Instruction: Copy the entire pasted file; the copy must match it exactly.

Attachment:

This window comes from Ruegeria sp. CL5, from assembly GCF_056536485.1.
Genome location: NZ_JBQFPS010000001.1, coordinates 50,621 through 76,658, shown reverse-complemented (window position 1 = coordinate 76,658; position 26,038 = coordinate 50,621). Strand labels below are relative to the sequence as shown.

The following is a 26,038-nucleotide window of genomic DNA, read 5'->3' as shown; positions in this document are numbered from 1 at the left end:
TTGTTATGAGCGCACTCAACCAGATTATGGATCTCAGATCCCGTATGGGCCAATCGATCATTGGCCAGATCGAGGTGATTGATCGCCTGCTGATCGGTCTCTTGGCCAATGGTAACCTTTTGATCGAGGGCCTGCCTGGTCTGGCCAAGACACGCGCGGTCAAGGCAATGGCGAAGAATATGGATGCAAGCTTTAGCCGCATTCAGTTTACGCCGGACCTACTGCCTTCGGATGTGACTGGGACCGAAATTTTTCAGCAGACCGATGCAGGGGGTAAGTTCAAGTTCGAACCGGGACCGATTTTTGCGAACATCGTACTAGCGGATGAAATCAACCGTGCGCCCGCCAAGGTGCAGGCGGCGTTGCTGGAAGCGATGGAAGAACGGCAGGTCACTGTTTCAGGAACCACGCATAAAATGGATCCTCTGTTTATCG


This window comes from Ruegeria sp. CL5, from assembly GCF_056536485.1.
Genome location: NZ_JBQFPS010000001.1, coordinates 50,621 through 76,658, shown reverse-complemented (window position 1 = coordinate 76,658; position 26,038 = coordinate 50,621). Strand labels below are relative to the sequence as shown.

The following is a 26,038-nucleotide window of genomic DNA, read 5'->3' as shown; positions in this document are numbered from 1 at the left end:
TTGTTATGAGCGCACTCAACCAGATTATGGATCTCAGATCCCGTATGGGCCAATCGATCATTGGCCAGATCGAGGTGATTGATCGCCTGCTGATCGGTCTCTTGGCCAATGGTAACCTTTTGATCGAGGGCCTGCCTGGTCTGGCCAAGACACGCGCGGTCAAGGCAATGGCGAAGAATATGGATGCAAGCTTTAGCCGCATTCAGTTTACGCCGGACCTACTGCCTTCGGATGTGACTGGGACCGAAATTTTTCAGCAGACCGATGCAGGGGGTAAGTTCAAGTTCGAACCGGGACCGATTTTTGCGAACATCGTACTAGCGGATGAAATCAACCGTGCGCCCGCCAAGGTGCAGGCGGCGTTGCTGGAAGCGATGGAAGAACGGCAGGTCACTGTTTCAGGAACCACGCATAAAATGGATCCTCTGTTTATCG